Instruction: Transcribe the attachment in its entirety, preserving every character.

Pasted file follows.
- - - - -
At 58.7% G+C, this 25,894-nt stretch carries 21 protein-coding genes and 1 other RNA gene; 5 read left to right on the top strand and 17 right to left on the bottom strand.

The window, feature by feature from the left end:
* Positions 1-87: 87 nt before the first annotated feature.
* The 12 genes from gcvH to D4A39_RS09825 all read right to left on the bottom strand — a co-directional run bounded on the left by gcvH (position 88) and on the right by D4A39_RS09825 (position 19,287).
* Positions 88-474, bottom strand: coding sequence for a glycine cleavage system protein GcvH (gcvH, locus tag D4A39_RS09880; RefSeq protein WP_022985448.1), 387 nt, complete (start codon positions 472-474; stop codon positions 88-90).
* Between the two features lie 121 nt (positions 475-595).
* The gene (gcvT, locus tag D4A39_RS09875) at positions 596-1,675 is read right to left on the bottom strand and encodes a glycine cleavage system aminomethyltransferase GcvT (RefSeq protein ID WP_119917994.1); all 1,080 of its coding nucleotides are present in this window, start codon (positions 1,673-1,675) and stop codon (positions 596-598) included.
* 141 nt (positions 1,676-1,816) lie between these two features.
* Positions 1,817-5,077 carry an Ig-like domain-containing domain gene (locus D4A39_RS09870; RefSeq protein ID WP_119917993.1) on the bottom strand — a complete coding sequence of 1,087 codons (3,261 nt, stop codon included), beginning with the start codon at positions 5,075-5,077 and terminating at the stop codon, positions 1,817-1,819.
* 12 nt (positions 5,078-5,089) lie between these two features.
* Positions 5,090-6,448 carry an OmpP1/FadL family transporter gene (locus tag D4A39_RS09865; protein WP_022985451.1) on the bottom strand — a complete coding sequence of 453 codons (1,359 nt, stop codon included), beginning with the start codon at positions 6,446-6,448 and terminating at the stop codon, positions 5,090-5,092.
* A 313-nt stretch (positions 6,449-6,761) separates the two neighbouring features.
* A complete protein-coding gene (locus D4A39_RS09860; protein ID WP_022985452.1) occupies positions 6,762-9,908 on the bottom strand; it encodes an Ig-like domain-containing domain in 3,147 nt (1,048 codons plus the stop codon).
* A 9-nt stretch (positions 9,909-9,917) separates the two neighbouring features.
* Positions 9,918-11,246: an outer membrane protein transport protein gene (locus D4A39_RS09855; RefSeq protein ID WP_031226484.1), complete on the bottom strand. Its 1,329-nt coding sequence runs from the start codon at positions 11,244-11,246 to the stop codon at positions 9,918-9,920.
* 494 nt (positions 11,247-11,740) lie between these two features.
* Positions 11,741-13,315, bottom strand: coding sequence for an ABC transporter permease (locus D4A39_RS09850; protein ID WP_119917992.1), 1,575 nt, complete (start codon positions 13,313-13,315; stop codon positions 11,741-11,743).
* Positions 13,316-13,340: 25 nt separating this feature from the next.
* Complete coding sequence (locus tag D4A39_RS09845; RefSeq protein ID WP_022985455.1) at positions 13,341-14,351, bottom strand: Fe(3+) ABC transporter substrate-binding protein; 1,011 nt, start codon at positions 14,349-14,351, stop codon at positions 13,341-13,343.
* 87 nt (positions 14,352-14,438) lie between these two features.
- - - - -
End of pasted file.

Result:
At 58.7% G+C, this 25,894-nt stretch carries 21 protein-coding genes and 1 other RNA gene; 5 read left to right on the top strand and 17 right to left on the bottom strand.

The window, feature by feature from the left end:
* Positions 1-87: 87 nt before the first annotated feature.
* The 12 genes from gcvH to D4A39_RS09825 all read right to left on the bottom strand — a co-directional run bounded on the left by gcvH (position 88) and on the right by D4A39_RS09825 (position 19,287).
* Positions 88-474, bottom strand: coding sequence for a glycine cleavage system protein GcvH (gcvH, locus tag D4A39_RS09880; RefSeq protein WP_022985448.1), 387 nt, complete (start codon positions 472-474; stop codon positions 88-90).
* Between the two features lie 121 nt (positions 475-595).
* The gene (gcvT, locus tag D4A39_RS09875) at positions 596-1,675 is read right to left on the bottom strand and encodes a glycine cleavage system aminomethyltransferase GcvT (RefSeq protein ID WP_119917994.1); all 1,080 of its coding nucleotides are present in this window, start codon (positions 1,673-1,675) and stop codon (positions 596-598) included.
* 141 nt (positions 1,676-1,816) lie between these two features.
* Positions 1,817-5,077 carry an Ig-like domain-containing domain gene (locus D4A39_RS09870; RefSeq protein ID WP_119917993.1) on the bottom strand — a complete coding sequence of 1,087 codons (3,261 nt, stop codon included), beginning with the start codon at positions 5,075-5,077 and terminating at the stop codon, positions 1,817-1,819.
* 12 nt (positions 5,078-5,089) lie between these two features.
* Positions 5,090-6,448 carry an OmpP1/FadL family transporter gene (locus tag D4A39_RS09865; protein WP_022985451.1) on the bottom strand — a complete coding sequence of 453 codons (1,359 nt, stop codon included), beginning with the start codon at positions 6,446-6,448 and terminating at the stop codon, positions 5,090-5,092.
* A 313-nt stretch (positions 6,449-6,761) separates the two neighbouring features.
* A complete protein-coding gene (locus D4A39_RS09860; protein ID WP_022985452.1) occupies positions 6,762-9,908 on the bottom strand; it encodes an Ig-like domain-containing domain in 3,147 nt (1,048 codons plus the stop codon).
* A 9-nt stretch (positions 9,909-9,917) separates the two neighbouring features.
* Positions 9,918-11,246: an outer membrane protein transport protein gene (locus D4A39_RS09855; RefSeq protein ID WP_031226484.1), complete on the bottom strand. Its 1,329-nt coding sequence runs from the start codon at positions 11,244-11,246 to the stop codon at positions 9,918-9,920.
* 494 nt (positions 11,247-11,740) lie between these two features.
* Positions 11,741-13,315, bottom strand: coding sequence for an ABC transporter permease (locus D4A39_RS09850; protein ID WP_119917992.1), 1,575 nt, complete (start codon positions 13,313-13,315; stop codon positions 11,741-11,743).
* Positions 13,316-13,340: 25 nt separating this feature from the next.
* Complete coding sequence (locus tag D4A39_RS09845; RefSeq protein ID WP_022985455.1) at positions 13,341-14,351, bottom strand: Fe(3+) ABC transporter substrate-binding protein; 1,011 nt, start codon at positions 14,349-14,351, stop codon at positions 13,341-13,343.
* 87 nt (positions 14,352-14,438) lie between these two features.